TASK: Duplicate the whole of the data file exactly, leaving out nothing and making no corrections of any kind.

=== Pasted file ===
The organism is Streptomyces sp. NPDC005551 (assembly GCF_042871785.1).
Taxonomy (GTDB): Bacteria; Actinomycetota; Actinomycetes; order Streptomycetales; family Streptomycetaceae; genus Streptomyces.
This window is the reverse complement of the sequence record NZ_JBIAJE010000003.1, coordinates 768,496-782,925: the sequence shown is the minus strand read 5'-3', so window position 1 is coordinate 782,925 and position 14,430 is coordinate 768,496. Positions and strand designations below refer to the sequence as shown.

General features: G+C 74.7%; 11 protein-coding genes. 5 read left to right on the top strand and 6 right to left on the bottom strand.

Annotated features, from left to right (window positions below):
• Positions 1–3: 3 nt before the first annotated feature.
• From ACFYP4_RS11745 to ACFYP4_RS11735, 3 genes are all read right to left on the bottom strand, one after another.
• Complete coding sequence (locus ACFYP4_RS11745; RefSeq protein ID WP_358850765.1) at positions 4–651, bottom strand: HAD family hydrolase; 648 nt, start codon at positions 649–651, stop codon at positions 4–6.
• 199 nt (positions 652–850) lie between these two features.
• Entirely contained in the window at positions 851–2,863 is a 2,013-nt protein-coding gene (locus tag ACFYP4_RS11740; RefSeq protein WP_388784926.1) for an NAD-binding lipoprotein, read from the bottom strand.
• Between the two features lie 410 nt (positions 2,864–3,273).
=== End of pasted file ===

The organism is Streptomyces sp. NPDC005551 (assembly GCF_042871785.1).
Taxonomy (GTDB): Bacteria; Actinomycetota; Actinomycetes; order Streptomycetales; family Streptomycetaceae; genus Streptomyces.
This window is the reverse complement of the sequence record NZ_JBIAJE010000003.1, coordinates 768,496-782,925: the sequence shown is the minus strand read 5'-3', so window position 1 is coordinate 782,925 and position 14,430 is coordinate 768,496. Positions and strand designations below refer to the sequence as shown.

General features: G+C 74.7%; 11 protein-coding genes. 5 read left to right on the top strand and 6 right to left on the bottom strand.

Annotated features, from left to right (window positions below):
• Positions 1–3: 3 nt before the first annotated feature.
• From ACFYP4_RS11745 to ACFYP4_RS11735, 3 genes are all read right to left on the bottom strand, one after another.
• Complete coding sequence (locus ACFYP4_RS11745; RefSeq protein ID WP_358850765.1) at positions 4–651, bottom strand: HAD family hydrolase; 648 nt, start codon at positions 649–651, stop codon at positions 4–6.
• 199 nt (positions 652–850) lie between these two features.
• Entirely contained in the window at positions 851–2,863 is a 2,013-nt protein-coding gene (locus tag ACFYP4_RS11740; RefSeq protein WP_388784926.1) for an NAD-binding lipoprotein, read from the bottom strand.
• Between the two features lie 410 nt (positions 2,864–3,273).